The main broadside gravitic arrays (the largest arrays on the entire vessel) are located at the exact midpoint of the hull on either side, equidistant (vertically) between the two main weapons decks. The ship also mounts two energy torpedo launchers, which are located one each just aft and just forward of the gravitic array. The ship is well provided with radar and lidar on the broadside, with paired arrays located at the upper curve of the hull (that is, above and below the armed decks, respectively) and approximately 525 meters from the extreme bow to the midpoint of the radar arrays.

    Boat bays are traditionally cut into the "belly" of the ship, although a few classes with dorsal boat bays have been built by the RMN in the past. Nike, however, adheres to the traditional practice and mounts most of her com lasers and a few secondary sensor arrays along the "roof" of the hull.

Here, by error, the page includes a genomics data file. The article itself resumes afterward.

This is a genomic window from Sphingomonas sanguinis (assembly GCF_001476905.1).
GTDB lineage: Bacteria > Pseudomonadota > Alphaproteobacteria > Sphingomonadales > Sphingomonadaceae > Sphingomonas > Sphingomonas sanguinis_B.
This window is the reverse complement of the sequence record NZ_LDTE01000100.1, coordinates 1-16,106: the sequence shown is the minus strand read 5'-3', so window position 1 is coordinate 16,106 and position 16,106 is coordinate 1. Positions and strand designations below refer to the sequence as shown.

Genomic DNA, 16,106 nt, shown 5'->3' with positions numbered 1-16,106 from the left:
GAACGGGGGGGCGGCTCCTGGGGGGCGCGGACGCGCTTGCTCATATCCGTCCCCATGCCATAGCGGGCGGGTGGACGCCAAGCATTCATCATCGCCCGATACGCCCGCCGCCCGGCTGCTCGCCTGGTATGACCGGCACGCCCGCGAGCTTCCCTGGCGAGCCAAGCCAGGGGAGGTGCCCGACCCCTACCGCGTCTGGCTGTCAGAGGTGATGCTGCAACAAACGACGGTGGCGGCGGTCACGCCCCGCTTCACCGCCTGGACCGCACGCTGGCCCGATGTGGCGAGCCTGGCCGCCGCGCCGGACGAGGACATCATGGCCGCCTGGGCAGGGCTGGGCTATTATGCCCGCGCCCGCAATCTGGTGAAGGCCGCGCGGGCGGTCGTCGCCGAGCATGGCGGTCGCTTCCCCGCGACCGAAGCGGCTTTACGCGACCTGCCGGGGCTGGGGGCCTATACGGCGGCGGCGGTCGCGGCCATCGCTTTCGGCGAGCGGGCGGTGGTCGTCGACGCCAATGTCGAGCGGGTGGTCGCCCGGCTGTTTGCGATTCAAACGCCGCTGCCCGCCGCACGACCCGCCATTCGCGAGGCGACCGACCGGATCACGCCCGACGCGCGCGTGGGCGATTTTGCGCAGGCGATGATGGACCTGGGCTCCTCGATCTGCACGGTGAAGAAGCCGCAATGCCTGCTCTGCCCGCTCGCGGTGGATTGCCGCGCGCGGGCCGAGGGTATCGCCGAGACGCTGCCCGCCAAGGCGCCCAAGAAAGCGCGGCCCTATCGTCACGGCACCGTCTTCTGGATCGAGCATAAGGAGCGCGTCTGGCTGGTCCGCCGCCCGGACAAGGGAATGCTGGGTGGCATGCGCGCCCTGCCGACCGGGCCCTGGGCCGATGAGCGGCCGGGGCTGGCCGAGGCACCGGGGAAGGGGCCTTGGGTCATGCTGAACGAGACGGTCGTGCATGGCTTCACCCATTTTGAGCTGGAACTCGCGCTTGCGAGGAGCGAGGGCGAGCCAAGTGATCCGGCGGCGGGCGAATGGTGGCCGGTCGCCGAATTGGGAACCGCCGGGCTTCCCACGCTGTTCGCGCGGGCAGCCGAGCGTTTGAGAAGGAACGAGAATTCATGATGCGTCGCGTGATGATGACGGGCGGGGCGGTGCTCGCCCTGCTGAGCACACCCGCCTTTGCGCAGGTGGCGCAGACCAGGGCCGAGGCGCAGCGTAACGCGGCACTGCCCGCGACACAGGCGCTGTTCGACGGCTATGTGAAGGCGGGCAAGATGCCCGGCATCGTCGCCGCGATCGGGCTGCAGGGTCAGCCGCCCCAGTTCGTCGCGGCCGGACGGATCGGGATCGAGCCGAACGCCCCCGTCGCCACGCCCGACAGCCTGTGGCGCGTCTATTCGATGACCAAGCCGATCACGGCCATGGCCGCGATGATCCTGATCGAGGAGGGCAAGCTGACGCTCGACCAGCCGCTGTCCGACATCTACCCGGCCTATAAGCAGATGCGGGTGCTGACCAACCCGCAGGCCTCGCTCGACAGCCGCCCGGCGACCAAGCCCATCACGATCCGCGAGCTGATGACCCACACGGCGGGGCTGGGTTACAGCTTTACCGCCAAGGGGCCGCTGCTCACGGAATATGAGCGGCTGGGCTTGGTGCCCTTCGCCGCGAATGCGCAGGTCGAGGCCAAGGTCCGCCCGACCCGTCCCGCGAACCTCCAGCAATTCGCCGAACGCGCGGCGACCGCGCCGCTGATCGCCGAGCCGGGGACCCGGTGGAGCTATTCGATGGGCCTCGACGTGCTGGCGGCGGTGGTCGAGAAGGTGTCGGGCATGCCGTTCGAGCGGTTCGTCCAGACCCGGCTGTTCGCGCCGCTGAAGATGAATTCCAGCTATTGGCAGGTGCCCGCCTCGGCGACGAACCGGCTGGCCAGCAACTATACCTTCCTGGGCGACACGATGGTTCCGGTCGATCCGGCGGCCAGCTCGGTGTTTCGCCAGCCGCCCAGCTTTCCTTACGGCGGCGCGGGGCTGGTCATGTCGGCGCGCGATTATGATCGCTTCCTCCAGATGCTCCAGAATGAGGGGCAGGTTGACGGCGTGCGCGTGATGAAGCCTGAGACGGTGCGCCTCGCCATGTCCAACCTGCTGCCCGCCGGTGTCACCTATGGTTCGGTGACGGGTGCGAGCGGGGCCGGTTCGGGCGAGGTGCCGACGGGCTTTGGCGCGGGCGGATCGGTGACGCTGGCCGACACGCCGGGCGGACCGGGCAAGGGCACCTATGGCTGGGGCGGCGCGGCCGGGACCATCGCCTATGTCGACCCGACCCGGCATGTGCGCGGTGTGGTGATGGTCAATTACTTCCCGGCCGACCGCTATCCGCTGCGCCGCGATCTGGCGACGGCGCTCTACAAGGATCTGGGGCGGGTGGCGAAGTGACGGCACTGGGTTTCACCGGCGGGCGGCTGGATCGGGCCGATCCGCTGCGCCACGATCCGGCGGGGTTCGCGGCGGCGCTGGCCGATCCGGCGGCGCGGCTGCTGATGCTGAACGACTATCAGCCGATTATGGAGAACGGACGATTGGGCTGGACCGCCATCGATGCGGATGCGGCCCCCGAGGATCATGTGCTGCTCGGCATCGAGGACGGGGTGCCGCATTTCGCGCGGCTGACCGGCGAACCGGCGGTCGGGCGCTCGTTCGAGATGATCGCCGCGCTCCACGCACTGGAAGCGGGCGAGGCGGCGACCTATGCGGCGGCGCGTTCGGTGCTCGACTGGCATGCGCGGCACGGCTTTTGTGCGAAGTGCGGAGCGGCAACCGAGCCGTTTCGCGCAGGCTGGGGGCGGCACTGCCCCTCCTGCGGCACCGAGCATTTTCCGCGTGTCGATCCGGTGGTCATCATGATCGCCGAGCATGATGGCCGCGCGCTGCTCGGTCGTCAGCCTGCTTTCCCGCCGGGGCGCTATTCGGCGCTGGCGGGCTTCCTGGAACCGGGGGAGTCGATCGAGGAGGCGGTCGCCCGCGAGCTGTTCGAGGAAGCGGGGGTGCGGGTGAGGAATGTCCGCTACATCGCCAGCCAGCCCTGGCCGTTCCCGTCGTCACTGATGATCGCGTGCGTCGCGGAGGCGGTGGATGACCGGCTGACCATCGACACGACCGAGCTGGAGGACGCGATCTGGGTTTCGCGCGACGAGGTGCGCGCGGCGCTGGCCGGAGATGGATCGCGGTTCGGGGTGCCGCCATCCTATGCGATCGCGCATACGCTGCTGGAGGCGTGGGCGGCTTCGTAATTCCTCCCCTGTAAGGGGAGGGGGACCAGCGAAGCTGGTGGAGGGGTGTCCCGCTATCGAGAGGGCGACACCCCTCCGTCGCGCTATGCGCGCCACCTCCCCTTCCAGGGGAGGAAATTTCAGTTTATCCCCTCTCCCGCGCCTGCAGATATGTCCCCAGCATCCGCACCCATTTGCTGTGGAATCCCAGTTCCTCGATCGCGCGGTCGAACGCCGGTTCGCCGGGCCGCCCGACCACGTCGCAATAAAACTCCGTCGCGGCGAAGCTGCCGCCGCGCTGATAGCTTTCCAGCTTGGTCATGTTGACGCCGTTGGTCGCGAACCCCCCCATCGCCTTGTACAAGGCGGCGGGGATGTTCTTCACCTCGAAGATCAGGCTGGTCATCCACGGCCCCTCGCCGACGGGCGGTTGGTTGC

Anti-missile point defense laser clusters are mounted on a separate deck which is not normally considered a "weapons" deck, since its function is purely defensive. In Nike's case, this deck carries a total of 31 individual laser clusters in each broadside. Counter-missiles are launched both from from standard missile tubes and from smaller tubes (12 in each broadside) along the upper "turn of the hull" as it flattens. Counter-missiles are much smaller than ship-killer weapons, however, and those fired from a ship's main tubes are usually launched in cannisters containing from 3 to 4 missiles each (the latest capital ship missile tubes can handle 5-missile cannisters). In some lighter classes, there are no dedicated missile-defense launchers at all and all counter-missiles are fired from the main tubes.